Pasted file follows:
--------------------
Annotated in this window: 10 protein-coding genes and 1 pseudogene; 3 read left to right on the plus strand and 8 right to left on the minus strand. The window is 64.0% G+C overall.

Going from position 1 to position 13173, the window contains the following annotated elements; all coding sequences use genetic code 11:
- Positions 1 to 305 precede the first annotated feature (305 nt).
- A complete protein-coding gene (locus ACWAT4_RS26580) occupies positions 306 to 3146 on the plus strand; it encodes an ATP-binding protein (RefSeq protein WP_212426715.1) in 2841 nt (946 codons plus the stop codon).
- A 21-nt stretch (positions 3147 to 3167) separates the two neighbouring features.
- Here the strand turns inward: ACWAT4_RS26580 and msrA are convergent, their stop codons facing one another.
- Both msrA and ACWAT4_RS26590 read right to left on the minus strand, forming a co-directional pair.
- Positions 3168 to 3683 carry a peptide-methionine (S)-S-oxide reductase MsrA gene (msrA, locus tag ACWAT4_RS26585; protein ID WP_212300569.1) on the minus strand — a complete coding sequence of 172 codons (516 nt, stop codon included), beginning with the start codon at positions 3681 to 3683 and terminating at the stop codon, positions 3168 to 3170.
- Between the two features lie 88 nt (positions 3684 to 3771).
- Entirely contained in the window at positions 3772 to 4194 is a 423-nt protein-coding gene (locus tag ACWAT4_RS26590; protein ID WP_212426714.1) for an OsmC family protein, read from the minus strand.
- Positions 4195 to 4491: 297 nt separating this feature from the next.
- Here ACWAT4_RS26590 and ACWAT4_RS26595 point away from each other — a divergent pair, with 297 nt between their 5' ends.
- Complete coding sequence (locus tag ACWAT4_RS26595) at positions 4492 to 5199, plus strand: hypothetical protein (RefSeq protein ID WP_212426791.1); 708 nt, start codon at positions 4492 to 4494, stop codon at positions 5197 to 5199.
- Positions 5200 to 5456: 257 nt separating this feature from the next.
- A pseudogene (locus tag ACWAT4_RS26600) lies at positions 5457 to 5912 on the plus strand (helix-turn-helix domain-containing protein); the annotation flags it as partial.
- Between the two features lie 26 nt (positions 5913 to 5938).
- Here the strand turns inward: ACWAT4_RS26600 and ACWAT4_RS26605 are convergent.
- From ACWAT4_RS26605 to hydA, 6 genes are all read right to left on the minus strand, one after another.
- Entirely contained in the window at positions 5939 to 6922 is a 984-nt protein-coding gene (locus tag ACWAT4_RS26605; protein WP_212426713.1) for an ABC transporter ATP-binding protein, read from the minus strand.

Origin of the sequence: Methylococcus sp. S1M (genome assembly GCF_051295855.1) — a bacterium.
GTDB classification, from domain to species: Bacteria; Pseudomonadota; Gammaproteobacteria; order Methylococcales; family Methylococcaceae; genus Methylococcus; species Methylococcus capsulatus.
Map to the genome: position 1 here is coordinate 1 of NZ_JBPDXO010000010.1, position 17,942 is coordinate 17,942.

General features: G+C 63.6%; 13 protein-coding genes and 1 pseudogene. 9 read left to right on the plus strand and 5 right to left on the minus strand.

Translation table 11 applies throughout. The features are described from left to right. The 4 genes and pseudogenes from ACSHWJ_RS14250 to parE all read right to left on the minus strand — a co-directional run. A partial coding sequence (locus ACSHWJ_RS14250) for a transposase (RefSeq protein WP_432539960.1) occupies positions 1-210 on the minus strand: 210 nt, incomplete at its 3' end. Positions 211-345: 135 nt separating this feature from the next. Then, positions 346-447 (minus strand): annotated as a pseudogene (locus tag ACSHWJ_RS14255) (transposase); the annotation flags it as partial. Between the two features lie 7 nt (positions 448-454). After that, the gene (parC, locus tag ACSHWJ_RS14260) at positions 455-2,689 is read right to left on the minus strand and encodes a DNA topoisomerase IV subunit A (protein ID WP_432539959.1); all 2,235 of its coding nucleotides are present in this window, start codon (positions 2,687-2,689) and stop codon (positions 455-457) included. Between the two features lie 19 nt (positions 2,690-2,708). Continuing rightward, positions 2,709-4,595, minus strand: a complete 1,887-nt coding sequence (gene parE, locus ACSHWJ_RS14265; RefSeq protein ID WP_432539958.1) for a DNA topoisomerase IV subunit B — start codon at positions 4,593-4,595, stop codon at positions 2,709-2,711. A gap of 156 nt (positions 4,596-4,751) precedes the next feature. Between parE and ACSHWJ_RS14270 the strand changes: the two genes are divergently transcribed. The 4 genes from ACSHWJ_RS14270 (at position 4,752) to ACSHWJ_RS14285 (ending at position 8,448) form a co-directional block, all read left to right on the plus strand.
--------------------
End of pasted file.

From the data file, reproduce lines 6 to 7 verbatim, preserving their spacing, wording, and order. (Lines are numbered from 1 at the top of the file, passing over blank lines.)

- Here the strand turns inward: ACWAT4_RS26580 and msrA are convergent, their stop codons facing one another.
- Both msrA and ACWAT4_RS26590 read right to left on the minus strand, forming a co-directional pair.